Factory Output Barely Rises After Tepid Gains in Prior Months

The Hanwha Q Cells solar cell and module manufacturing facility in Dalton, Ga. (Elijah Nouvelage/Bloomberg News)

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U.S. factory output rose in October by less than expected after downward revisions to prior months, suggesting manufacturing is losing some steam as domestic and global demand moderates.

The 0.1% increase in factory production last month followed a downwardly revised 0.2% advance in September, according to Federal Reserve data released Nov. 16. Including mining and utilities, total industrial output fell 0.1% in October, the second decline in three months.

Manufacturing output was supported by motor vehicles as well as electrical equipment and aerospace transportation. Excluding autos, factory production stagnated, the weakest print in four months.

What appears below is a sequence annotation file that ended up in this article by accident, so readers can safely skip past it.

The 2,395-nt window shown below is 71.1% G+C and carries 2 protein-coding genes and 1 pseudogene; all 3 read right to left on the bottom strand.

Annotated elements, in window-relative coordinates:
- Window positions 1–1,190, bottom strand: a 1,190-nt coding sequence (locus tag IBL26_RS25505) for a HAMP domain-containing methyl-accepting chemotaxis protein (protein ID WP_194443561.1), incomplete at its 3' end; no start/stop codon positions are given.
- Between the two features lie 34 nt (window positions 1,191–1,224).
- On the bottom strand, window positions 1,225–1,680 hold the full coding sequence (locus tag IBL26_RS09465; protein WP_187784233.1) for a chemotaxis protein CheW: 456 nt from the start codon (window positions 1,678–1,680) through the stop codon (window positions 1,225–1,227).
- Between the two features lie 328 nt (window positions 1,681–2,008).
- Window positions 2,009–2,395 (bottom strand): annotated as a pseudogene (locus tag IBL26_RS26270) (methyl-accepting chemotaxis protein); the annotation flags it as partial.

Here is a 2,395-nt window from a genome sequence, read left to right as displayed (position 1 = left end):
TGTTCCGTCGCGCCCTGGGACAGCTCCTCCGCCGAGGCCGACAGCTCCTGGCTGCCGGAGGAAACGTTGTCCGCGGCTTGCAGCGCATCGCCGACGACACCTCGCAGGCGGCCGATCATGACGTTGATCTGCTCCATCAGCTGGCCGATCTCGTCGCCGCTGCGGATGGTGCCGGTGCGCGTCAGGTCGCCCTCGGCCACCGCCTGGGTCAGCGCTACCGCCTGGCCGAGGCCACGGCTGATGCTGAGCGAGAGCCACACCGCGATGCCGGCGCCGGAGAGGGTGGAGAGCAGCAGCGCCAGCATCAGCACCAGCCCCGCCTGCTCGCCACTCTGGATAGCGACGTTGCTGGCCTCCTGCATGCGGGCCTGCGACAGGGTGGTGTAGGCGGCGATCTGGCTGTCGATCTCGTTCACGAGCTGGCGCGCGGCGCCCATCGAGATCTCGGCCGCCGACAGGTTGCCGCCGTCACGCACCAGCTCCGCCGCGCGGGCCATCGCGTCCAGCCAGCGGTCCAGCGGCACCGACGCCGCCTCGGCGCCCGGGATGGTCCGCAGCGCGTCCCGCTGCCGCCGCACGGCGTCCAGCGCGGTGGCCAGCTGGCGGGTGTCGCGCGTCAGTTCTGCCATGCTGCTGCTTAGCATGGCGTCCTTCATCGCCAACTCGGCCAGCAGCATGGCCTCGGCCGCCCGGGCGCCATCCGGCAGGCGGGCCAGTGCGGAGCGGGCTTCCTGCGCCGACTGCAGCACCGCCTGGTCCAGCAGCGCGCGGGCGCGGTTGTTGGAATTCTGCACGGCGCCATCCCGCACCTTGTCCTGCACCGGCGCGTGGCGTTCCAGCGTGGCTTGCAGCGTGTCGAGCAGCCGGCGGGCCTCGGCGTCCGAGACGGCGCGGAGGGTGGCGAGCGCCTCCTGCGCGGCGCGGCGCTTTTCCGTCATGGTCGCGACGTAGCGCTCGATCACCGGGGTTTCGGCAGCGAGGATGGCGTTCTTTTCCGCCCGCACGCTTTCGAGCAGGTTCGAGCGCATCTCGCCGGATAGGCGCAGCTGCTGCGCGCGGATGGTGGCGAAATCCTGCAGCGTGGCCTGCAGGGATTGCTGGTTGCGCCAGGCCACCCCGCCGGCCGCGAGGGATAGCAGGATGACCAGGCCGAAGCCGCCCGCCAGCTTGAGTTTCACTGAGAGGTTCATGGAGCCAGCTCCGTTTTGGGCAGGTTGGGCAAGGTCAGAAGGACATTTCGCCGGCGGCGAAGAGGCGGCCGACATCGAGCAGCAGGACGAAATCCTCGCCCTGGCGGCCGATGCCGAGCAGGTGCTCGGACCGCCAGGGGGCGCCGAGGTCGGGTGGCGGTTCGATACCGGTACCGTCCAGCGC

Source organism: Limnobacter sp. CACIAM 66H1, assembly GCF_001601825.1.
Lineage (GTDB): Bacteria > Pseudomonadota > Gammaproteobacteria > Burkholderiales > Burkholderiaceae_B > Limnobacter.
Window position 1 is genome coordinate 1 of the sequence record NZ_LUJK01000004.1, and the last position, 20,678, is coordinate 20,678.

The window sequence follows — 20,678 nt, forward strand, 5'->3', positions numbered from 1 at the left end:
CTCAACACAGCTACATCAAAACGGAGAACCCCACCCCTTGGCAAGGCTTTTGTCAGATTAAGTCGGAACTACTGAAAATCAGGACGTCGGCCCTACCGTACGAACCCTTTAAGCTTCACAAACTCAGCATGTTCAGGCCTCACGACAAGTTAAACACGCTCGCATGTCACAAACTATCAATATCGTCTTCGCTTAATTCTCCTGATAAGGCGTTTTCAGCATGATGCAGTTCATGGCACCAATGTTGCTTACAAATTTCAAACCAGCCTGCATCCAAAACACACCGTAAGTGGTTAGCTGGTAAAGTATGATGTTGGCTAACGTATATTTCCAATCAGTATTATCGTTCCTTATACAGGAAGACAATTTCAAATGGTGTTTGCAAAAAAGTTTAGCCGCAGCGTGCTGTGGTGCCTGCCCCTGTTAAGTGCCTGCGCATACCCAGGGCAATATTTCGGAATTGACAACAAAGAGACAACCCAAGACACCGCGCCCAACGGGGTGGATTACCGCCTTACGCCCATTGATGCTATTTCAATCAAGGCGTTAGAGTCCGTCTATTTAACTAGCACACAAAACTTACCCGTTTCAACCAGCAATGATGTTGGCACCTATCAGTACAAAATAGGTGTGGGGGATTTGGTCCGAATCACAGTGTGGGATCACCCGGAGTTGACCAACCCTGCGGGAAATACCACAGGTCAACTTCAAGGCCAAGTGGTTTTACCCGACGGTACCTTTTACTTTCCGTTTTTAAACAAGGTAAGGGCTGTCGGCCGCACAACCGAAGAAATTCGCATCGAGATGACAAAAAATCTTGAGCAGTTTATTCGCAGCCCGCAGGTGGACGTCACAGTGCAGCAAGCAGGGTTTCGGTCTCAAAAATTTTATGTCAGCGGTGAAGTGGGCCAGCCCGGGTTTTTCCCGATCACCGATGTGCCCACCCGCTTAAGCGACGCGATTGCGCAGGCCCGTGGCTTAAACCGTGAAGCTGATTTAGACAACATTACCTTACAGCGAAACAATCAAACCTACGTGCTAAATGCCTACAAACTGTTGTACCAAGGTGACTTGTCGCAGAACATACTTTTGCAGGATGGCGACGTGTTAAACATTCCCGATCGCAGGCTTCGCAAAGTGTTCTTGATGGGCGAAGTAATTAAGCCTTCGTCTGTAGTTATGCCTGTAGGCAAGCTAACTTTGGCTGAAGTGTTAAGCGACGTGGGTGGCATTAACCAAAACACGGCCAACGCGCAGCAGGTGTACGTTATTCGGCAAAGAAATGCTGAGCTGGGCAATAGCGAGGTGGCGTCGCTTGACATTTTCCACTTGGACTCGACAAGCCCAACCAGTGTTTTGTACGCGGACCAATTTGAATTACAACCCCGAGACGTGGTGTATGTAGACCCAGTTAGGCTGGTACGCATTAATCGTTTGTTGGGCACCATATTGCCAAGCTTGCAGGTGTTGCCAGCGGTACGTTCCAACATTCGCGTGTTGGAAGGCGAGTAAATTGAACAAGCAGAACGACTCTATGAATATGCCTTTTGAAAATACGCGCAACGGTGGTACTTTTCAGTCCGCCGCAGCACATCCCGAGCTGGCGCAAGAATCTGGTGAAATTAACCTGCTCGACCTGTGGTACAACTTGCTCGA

Nondurable manufacturing declined for the first time since June, dragged down by petroleum products and textiles.

Chart showing manufacturing levels

With concerns brewing about next year’s demand environment as Fed policymakers ratchet up interest rates, the outlook is tenuous for manufacturers. Still, companies have continued to invest in equipment as they seek to boost productivity to help contain costs amid high inflation.

“Easing supply constraints are a positive for manufacturing,” Rubeela Farooqi, chief U.S. economist at High Frequency Economics, said in a note. “But factory output faces headwinds from higher interest rates, which will weigh on demand and slow economic activity going forward.”

Higher borrowing costs, which have already taken a toll on home construction, risk diminishing capital spending appetites in other sectors as recession fears mount. Factory orders may also continue to weaken as many retailers look to reduce an inventory overhang.

With assistance from Kristy Scheuble

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